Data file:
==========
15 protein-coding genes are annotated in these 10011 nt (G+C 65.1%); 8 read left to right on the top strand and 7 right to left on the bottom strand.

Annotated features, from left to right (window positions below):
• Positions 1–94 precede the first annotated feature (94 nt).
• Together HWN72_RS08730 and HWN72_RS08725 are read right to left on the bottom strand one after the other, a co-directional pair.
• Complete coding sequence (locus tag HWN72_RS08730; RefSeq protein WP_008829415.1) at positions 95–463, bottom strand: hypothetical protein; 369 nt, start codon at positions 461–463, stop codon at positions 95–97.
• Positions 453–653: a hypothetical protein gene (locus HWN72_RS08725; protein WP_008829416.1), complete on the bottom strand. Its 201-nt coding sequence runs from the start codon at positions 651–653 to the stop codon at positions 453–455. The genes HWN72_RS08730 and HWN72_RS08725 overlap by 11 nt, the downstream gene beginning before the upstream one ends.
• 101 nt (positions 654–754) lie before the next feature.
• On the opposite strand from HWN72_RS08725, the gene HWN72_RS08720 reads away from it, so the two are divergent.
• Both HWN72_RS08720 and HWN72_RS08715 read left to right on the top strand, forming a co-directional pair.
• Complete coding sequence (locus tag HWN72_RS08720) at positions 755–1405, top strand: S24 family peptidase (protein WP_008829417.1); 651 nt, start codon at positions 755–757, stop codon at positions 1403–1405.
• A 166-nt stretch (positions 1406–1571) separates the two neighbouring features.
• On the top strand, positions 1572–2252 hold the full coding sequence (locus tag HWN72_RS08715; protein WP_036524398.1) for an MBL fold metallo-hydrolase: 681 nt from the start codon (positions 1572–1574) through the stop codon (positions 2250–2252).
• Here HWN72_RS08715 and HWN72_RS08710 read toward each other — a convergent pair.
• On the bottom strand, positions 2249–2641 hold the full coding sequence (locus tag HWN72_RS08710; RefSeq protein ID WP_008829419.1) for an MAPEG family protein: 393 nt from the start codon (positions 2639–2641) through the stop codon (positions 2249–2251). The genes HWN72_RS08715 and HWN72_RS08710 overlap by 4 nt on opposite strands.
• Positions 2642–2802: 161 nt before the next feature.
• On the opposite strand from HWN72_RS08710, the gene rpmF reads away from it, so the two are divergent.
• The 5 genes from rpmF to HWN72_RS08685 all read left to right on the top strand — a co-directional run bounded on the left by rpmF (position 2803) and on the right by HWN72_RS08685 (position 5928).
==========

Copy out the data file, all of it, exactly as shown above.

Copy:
15 protein-coding genes are annotated in these 10011 nt (G+C 65.1%); 8 read left to right on the top strand and 7 right to left on the bottom strand.

Annotated features, from left to right (window positions below):
• Positions 1–94 precede the first annotated feature (94 nt).
• Together HWN72_RS08730 and HWN72_RS08725 are read right to left on the bottom strand one after the other, a co-directional pair.
• Complete coding sequence (locus tag HWN72_RS08730; RefSeq protein WP_008829415.1) at positions 95–463, bottom strand: hypothetical protein; 369 nt, start codon at positions 461–463, stop codon at positions 95–97.
• Positions 453–653: a hypothetical protein gene (locus HWN72_RS08725; protein WP_008829416.1), complete on the bottom strand. Its 201-nt coding sequence runs from the start codon at positions 651–653 to the stop codon at positions 453–455. The genes HWN72_RS08730 and HWN72_RS08725 overlap by 11 nt, the downstream gene beginning before the upstream one ends.
• 101 nt (positions 654–754) lie before the next feature.
• On the opposite strand from HWN72_RS08725, the gene HWN72_RS08720 reads away from it, so the two are divergent.
• Both HWN72_RS08720 and HWN72_RS08715 read left to right on the top strand, forming a co-directional pair.
• Complete coding sequence (locus tag HWN72_RS08720) at positions 755–1405, top strand: S24 family peptidase (protein WP_008829417.1); 651 nt, start codon at positions 755–757, stop codon at positions 1403–1405.
• A 166-nt stretch (positions 1406–1571) separates the two neighbouring features.
• On the top strand, positions 1572–2252 hold the full coding sequence (locus tag HWN72_RS08715; protein WP_036524398.1) for an MBL fold metallo-hydrolase: 681 nt from the start codon (positions 1572–1574) through the stop codon (positions 2250–2252).
• Here HWN72_RS08715 and HWN72_RS08710 read toward each other — a convergent pair.
• On the bottom strand, positions 2249–2641 hold the full coding sequence (locus tag HWN72_RS08710; RefSeq protein ID WP_008829419.1) for an MAPEG family protein: 393 nt from the start codon (positions 2639–2641) through the stop codon (positions 2249–2251). The genes HWN72_RS08715 and HWN72_RS08710 overlap by 4 nt on opposite strands.
• Positions 2642–2802: 161 nt before the next feature.
• On the opposite strand from HWN72_RS08710, the gene rpmF reads away from it, so the two are divergent.
• The 5 genes from rpmF to HWN72_RS08685 all read left to right on the top strand — a co-directional run bounded on the left by rpmF (position 2803) and on the right by HWN72_RS08685 (position 5928).